Progress and Potential: A profile of women inventors on U.S. patents

On February 11, 2019, the USPTO released "Progress and Potential: A profile of women inventors on U.S. patents," a report on the trends and characteristics of U.S. women inventors named on U.S. patents granted from 1976 through 2016. The report shows that women still comprise a small minority of patent inventors. Further, it highlights the untapped potential of women to spur U.S. innovation. Women, like other under-represented groups, are among the “lost Einsteins”—people who may contribute valuable inventions had they been exposed to innovation1 and had greater access to the patent system. 

line chart showing consistent upward trend of three variables: patents with at least one woman, women inventor rate, and women's share of total patenting. X-axis shows time 1976-2016. Y-axis shows percentage from 0-25 percent.

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Major findings:

  • The share of patents that include at least one woman as an inventor increased from about 7 percent in the 1980s to 21 percent by 2016.
  • Even with this increase in patent counts, women inventors made up only 12 percent of all inventors on patents granted in 2016.
  • Gains in female participation in science and engineering occupations and entrepreneurship are not leading to broad increases in female patent inventors.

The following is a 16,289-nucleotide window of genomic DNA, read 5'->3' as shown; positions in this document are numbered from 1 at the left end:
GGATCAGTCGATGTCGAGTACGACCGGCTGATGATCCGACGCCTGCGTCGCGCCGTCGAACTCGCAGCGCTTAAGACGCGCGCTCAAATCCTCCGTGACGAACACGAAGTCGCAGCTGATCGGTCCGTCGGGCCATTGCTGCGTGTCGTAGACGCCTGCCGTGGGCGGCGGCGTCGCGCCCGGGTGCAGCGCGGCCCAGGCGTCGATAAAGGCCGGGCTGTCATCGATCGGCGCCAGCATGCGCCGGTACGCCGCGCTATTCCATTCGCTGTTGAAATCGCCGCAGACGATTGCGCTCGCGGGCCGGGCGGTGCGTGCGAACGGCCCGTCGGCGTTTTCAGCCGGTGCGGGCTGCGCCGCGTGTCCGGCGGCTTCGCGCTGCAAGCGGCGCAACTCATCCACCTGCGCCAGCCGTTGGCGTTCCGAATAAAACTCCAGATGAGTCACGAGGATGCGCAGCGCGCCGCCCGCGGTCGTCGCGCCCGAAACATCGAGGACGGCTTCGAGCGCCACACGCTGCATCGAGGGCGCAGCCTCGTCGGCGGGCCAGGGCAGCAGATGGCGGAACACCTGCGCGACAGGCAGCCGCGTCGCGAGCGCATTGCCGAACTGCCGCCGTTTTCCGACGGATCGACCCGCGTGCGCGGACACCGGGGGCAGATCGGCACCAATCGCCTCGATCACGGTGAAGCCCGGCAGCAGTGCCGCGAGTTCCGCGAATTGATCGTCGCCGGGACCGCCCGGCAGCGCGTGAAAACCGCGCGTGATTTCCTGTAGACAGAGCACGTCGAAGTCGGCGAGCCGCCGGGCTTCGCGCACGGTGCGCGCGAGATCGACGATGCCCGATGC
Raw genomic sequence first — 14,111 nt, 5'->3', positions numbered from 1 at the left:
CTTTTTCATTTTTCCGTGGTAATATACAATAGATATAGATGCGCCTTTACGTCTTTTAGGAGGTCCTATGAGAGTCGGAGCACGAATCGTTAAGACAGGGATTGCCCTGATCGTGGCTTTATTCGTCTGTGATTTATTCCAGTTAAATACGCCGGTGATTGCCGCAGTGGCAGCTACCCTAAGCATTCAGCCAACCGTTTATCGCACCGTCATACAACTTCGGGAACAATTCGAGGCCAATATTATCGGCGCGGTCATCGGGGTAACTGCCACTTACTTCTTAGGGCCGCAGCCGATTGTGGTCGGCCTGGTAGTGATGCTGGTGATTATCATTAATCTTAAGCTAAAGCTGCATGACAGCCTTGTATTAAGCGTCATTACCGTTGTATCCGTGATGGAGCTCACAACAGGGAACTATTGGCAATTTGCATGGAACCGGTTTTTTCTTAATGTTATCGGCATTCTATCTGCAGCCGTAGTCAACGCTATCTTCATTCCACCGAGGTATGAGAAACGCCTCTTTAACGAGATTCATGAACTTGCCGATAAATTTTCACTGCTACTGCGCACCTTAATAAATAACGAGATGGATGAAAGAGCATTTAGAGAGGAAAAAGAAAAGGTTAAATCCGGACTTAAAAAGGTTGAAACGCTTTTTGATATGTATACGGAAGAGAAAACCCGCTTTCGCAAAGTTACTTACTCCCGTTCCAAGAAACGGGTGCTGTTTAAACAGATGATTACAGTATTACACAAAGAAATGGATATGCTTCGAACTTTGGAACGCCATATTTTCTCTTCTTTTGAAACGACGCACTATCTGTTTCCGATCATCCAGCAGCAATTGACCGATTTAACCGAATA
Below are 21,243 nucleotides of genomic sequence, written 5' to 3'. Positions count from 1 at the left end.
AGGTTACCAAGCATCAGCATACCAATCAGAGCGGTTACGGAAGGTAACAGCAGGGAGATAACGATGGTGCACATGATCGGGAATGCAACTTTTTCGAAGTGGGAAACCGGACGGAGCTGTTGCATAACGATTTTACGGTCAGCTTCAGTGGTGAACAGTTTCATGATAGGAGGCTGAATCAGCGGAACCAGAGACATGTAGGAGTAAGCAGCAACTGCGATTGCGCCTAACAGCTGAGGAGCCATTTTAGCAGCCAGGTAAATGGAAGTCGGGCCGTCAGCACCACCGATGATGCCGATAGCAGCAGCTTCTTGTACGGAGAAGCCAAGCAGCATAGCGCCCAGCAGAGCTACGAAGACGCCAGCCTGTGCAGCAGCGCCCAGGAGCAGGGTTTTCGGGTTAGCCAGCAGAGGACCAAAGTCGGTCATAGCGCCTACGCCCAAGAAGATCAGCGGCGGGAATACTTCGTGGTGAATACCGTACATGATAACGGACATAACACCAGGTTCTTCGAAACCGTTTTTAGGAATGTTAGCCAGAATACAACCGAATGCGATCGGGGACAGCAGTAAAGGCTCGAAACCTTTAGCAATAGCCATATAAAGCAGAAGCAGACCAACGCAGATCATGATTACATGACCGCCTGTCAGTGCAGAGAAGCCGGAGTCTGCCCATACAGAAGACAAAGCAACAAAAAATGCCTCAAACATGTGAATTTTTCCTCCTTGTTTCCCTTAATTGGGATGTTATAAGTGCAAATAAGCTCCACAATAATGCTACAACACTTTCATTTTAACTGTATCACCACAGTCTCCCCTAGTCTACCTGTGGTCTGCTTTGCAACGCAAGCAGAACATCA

• Technology-intensive U.S. states, and those where women participate more in the overall workforce, show higher women inventor rates.
  • Women inventors are increasingly concentrated in specific technologies and types of patenting organizations, suggesting that women are specializing where female predecessors have patented rather than entering into male-dominated fields or firms.
  • American businesses have the lowest women inventor rates among the various categories of U.S. patent owners. 
  • Women are increasingly likely to patent on large, gender-mixed inventor teams, highlighting the growing importance of understanding the relationship between gender and innovative collaboration.

 


1 Alex Bell, Raj Chetty, Xavier Jaravel, Neviana Petkova, John Van Reenen; Who Becomes an Inventor in America? The Importance of Exposure to Innovation, The Quarterly Journal of Economics, forthcoming, https://doi.org/10.1093/qje/qjy028